Don't bother wink or just use the parties as trial runs - which venue does your ds enjoy parties at the most?

6. I now feel like we have to have a party for him
No need to feel like this - dd is active on the party circuit but not everyone has a party and no-one thinks anything of it ime.

7. It will be expensive because there will be so many return invites plus the ones we want to invite
You don't have to do return invites for the sake of it
Or, book a church hall and an entertainer so that the cost is pretty much the same regardless of number of invitees - that's what we did when dd turned 4. Food for children's party is cheap unless you are buying a meal per child at soft play. You could have a joint party with another child who has a birthday at the same time (also did this when dd turned 4 and so did many of her peers' parents, a godsend as it seriously cut the number of invitations)


mabanana Tue 23-Sep-08 14:43:54

My son has Asperger syndrome and we are pathetically grateful if he gets invited to any parties at all. I could honestly cry at people moaning because their kids are so popular. Would it be better if you were leaving a play centre with your child and found that the party you are being told to vacate the room for is for one of your child's classmates, and your kid is the ONLY one not invited, as happened to someone else with a child with SN? Does this help put things in perspective at all?

ComeOVeneer Tue 23-Sep-08 15:06:41

Mabanana, I am truly sorry, that must be a horrible thing for your son to go through. However, it doesn't mean that our situations aren't an issue for us and we don't have the right to moan about them. 11 patrite in 4 weeks, means a lot of ferrying around, disrupting the whole families weekends and a cost of a good 360 plus on cards/pressies/wrapping etc, plus I've had to sort out a couple of fancy dress costumes tooo. Now in no way as bad as your situation, but I get a little tired being effectively told we shouldn't post about our problems, "because my lot in life is worse". Sorry I don't mean to offend, but it does bug me.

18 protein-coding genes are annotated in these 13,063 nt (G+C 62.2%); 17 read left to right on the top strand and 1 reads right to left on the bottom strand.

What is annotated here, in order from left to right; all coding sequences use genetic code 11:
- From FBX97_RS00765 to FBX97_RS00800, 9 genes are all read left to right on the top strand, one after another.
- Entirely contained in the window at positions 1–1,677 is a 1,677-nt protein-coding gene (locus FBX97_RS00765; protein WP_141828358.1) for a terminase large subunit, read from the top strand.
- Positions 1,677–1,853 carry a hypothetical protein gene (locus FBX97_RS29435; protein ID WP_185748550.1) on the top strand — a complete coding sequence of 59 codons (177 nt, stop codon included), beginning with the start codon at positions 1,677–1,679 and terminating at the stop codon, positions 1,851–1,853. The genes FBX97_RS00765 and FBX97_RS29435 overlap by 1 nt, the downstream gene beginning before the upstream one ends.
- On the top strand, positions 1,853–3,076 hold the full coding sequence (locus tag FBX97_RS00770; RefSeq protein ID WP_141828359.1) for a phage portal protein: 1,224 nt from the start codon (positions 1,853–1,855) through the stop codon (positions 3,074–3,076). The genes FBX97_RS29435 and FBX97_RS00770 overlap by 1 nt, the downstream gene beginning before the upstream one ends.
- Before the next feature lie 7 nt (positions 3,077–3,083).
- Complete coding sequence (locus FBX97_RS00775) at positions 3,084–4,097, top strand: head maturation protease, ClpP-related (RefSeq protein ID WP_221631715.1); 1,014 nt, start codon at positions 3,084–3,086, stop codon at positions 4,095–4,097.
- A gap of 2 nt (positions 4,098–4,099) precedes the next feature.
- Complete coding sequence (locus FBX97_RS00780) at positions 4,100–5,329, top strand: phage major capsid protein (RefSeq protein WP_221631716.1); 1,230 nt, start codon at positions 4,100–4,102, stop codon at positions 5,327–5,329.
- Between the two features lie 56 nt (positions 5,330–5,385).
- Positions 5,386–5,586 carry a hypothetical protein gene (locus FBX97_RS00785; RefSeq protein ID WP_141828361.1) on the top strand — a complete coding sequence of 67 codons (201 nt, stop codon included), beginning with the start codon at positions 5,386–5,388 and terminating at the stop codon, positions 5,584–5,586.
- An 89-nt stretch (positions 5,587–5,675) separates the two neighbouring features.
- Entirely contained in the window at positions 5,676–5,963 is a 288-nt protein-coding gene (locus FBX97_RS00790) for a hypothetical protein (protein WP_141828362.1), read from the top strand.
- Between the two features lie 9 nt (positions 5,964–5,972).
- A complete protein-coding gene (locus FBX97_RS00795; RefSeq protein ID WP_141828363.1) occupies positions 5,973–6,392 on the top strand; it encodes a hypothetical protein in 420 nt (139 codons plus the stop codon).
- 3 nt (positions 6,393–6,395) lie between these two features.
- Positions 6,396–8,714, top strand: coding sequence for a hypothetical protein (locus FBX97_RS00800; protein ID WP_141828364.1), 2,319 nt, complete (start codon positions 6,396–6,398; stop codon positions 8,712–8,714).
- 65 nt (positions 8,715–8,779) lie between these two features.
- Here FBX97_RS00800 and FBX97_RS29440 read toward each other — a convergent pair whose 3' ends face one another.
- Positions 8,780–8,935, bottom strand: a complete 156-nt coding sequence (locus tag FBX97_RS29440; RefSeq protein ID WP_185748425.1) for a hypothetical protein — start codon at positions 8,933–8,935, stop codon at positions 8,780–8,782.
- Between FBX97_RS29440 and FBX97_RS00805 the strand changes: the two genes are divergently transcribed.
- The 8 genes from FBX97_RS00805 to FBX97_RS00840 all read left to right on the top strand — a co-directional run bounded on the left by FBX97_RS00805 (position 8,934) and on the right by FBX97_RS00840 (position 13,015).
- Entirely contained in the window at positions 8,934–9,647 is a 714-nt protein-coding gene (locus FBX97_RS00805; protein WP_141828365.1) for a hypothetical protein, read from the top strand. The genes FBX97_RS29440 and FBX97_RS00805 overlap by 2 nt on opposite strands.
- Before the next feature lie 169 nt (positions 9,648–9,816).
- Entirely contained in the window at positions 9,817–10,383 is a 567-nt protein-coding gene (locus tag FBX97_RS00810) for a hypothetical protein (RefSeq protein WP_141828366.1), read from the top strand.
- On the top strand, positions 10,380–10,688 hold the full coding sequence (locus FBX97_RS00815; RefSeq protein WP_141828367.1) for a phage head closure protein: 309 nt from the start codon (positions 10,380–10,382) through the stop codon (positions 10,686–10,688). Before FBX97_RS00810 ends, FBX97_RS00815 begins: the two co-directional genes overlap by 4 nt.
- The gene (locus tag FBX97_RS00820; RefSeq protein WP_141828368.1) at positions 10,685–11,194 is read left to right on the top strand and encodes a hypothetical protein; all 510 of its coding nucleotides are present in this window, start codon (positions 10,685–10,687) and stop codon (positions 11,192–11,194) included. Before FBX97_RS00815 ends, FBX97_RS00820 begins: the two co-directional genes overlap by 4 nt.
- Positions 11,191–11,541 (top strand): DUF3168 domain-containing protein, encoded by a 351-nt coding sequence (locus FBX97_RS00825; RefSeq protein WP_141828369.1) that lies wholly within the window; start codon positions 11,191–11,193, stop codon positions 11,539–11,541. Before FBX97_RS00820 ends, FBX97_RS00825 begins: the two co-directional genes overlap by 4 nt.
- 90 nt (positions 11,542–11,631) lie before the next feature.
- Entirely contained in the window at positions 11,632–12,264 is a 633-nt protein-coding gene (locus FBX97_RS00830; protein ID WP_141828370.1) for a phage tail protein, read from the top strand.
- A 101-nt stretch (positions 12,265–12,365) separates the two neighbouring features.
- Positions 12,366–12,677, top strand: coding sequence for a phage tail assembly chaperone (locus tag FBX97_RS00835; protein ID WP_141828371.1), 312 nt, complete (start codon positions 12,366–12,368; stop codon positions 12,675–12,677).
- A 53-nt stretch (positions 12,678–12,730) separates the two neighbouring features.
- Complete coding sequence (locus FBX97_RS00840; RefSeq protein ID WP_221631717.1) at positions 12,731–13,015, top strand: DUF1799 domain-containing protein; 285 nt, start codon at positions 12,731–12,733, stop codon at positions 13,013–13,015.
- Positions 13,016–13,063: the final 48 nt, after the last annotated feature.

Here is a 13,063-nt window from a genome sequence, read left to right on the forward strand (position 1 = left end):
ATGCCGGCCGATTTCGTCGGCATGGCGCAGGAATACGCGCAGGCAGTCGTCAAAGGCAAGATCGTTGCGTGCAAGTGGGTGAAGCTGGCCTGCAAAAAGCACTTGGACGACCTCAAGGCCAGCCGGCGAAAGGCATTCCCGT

ComeOVeneer Tue 23-Sep-08 15:07:30

patrite? parties

ComeOVeneer Tue 23-Sep-08 15:08:15

Blimey I must preview, not £360 (I'm not that generous grin) £60.

lulabellarama Tue 23-Sep-08 15:09:03

I love it. All have to buy is a cheap bit of tat from Woolworths and I get free childcare for an afternoon. My and my DP take the time to go for a nice meal or even go back to bed for an afternoon grin

TigerFeet Tue 23-Sep-08 15:19:58

Mabanana, I'm sorry that your son is excluded, I really am, it's a really shitty thing for you and him to have to deal with - but I do agree with CoV. The OP is allowed to be pissed off that her family time is taken up with one child's social life.

mabanana Tue 23-Sep-08 17:46:03

Until parties are compulsory, and people decide admission based on the cost of your presents, then I have to say, this seems an extraordinary thing to moan about. My dd is popular and I never moan about it. I think it often helps when you are getting uptight about something to count your blessings, and a popular child is a blessing.